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Sunday, 4 August 2013

Bug

The word bug originally (around 1425) meant an object of terror, a hobgoblin or a scarecrow. It was only first applied to insects and similar creatures almost 200 years later

England's King George III appointed an official bug-taker to clear the Palace of lice and fleas. A certain Andrew Cook, the Kings Catcher, advertised in the Public Advertiser his eminent role in response to claims of a rival who is portrayed himself as "Bug-Destroyer to the Majesty."

The biggest bug in the world is the Goliath Beetle which can weigh up to 3.5 ounces and be 4.5 inches long.

The katydid bug hears through holes in its hind legs.

The leaf bug of ceylon (phyllum sicci folium) has legs and antennae the color and shape of leaves, has indentations on its body like the vein marks on a leaf, and hangs from branches, swaying in the breeze exactly like a leaf.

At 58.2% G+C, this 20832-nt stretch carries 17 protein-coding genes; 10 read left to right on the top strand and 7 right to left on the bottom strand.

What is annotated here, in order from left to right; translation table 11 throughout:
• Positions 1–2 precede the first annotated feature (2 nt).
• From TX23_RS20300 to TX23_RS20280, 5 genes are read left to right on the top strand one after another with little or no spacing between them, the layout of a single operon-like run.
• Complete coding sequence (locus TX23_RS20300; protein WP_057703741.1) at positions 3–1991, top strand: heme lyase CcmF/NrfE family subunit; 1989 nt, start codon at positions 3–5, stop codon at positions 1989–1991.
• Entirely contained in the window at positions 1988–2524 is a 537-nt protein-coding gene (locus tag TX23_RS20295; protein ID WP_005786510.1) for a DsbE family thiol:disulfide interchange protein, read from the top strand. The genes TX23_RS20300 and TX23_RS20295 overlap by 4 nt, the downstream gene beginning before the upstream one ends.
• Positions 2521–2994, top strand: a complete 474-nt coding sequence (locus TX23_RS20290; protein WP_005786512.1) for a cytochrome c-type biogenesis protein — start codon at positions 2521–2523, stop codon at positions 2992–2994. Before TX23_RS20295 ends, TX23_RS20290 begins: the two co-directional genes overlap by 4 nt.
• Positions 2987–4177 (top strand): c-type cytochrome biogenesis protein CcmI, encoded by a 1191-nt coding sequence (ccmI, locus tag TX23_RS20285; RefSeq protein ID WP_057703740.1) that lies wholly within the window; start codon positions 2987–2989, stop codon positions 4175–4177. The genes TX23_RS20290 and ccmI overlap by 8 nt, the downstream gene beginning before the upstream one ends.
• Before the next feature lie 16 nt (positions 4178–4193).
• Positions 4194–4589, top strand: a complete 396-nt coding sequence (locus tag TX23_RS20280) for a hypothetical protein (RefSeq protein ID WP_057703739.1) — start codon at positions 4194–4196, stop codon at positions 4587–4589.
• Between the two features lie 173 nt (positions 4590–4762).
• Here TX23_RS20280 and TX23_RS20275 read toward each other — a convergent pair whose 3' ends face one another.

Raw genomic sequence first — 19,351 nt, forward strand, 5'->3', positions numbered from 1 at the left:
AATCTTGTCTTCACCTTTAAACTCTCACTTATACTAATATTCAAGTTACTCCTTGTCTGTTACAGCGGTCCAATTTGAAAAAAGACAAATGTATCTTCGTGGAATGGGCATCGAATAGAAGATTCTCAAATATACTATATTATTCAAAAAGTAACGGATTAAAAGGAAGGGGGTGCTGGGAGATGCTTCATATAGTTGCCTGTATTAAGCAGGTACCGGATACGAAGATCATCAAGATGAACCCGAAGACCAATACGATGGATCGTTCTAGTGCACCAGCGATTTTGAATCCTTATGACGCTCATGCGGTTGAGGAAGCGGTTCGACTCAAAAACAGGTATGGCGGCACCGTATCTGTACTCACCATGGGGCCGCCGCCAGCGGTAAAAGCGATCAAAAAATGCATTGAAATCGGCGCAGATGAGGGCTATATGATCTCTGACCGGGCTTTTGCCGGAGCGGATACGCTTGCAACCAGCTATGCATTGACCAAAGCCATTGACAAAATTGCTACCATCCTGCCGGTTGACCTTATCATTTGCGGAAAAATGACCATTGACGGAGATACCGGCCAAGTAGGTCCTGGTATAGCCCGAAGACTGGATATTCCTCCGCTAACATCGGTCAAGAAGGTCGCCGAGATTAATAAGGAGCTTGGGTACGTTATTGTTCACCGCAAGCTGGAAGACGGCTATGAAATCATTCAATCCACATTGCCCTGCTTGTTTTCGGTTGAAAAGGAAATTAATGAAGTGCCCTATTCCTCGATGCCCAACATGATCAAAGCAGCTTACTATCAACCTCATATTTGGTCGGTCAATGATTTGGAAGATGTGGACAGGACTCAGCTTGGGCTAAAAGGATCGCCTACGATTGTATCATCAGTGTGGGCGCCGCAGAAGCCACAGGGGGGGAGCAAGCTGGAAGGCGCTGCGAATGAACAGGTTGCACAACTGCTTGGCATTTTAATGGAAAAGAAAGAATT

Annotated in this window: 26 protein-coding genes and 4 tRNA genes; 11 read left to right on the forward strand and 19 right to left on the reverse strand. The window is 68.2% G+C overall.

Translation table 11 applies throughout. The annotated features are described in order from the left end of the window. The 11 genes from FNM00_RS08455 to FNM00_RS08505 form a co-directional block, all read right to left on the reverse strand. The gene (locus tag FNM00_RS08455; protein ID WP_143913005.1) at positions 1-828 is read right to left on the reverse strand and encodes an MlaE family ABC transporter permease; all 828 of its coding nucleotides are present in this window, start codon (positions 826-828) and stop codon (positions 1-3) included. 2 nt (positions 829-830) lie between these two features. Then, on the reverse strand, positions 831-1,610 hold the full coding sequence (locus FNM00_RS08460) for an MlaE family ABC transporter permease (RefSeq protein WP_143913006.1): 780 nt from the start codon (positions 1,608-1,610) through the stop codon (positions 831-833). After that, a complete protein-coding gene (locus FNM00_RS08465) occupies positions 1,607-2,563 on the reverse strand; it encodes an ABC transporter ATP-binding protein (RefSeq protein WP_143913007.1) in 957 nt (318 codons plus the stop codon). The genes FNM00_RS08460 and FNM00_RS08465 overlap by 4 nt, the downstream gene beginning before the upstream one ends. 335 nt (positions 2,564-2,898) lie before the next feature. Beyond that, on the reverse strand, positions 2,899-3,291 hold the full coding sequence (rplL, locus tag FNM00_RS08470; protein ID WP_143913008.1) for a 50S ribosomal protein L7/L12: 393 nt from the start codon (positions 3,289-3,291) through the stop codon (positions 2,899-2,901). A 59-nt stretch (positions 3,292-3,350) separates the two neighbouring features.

A ‘tardigrade’ is a practically invincible type of bug that was shot to space to see how it would survive. It came back totally fine.

While all true bugs have sucking mouthparts and most feed on sap, some suck body fluids.

Bugs often end up on their backs when they die because blood flow decreases and their legs deflate, making them top heavy.

According to Scientist, the average person eats about two pounds of bugs a year when they accidentally get ground up in foods like peanut butter and spaghetti sauce. They are actually full of protein.

There are 1.5 million bugs for every human on the planet.

Source Daily Express

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